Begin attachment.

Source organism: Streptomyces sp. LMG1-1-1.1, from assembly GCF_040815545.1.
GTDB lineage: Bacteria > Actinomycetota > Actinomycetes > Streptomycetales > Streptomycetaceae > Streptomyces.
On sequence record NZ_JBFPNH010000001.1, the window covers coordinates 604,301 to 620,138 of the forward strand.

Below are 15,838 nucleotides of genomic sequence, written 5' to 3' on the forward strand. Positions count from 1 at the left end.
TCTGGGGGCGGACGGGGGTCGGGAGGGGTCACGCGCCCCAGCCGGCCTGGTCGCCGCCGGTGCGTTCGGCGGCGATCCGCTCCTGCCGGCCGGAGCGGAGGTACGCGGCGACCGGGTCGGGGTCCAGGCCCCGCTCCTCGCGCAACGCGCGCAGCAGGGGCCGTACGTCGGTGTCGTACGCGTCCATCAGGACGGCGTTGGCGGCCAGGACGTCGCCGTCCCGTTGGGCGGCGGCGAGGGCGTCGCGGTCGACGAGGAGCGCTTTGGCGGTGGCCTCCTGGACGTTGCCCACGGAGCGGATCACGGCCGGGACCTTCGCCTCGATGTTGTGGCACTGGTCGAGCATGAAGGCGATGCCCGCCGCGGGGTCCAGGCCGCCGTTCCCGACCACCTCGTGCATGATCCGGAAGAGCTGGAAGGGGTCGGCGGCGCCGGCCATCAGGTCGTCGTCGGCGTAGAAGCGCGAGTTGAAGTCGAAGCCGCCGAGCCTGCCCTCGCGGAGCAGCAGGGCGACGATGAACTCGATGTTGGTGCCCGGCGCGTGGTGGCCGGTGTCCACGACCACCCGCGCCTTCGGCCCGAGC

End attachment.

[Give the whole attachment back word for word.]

Source organism: Streptomyces sp. LMG1-1-1.1, from assembly GCF_040815545.1.
GTDB lineage: Bacteria > Actinomycetota > Actinomycetes > Streptomycetales > Streptomycetaceae > Streptomyces.
On sequence record NZ_JBFPNH010000001.1, the window covers coordinates 604,301 to 620,138 of the forward strand.

Below are 15,838 nucleotides of genomic sequence, written 5' to 3' on the forward strand. Positions count from 1 at the left end.
TCTGGGGGCGGACGGGGGTCGGGAGGGGTCACGCGCCCCAGCCGGCCTGGTCGCCGCCGGTGCGTTCGGCGGCGATCCGCTCCTGCCGGCCGGAGCGGAGGTACGCGGCGACCGGGTCGGGGTCCAGGCCCCGCTCCTCGCGCAACGCGCGCAGCAGGGGCCGTACGTCGGTGTCGTACGCGTCCATCAGGACGGCGTTGGCGGCCAGGACGTCGCCGTCCCGTTGGGCGGCGGCGAGGGCGTCGCGGTCGACGAGGAGCGCTTTGGCGGTGGCCTCCTGGACGTTGCCCACGGAGCGGATCACGGCCGGGACCTTCGCCTCGATGTTGTGGCACTGGTCGAGCATGAAGGCGATGCCCGCCGCGGGGTCCAGGCCGCCGTTCCCGACCACCTCGTGCATGATCCGGAAGAGCTGGAAGGGGTCGGCGGCGCCGGCCATCAGGTCGTCGTCGGCGTAGAAGCGCGAGTTGAAGTCGAAGCCGCCGAGCCTGCCCTCGCGGAGCAGCAGGGCGACGATGAACTCGATGTTGGTGCCCGGCGCGTGGTGGCCGGTGTCCACGACCACCCGCGCCTTCGGCCCGAGC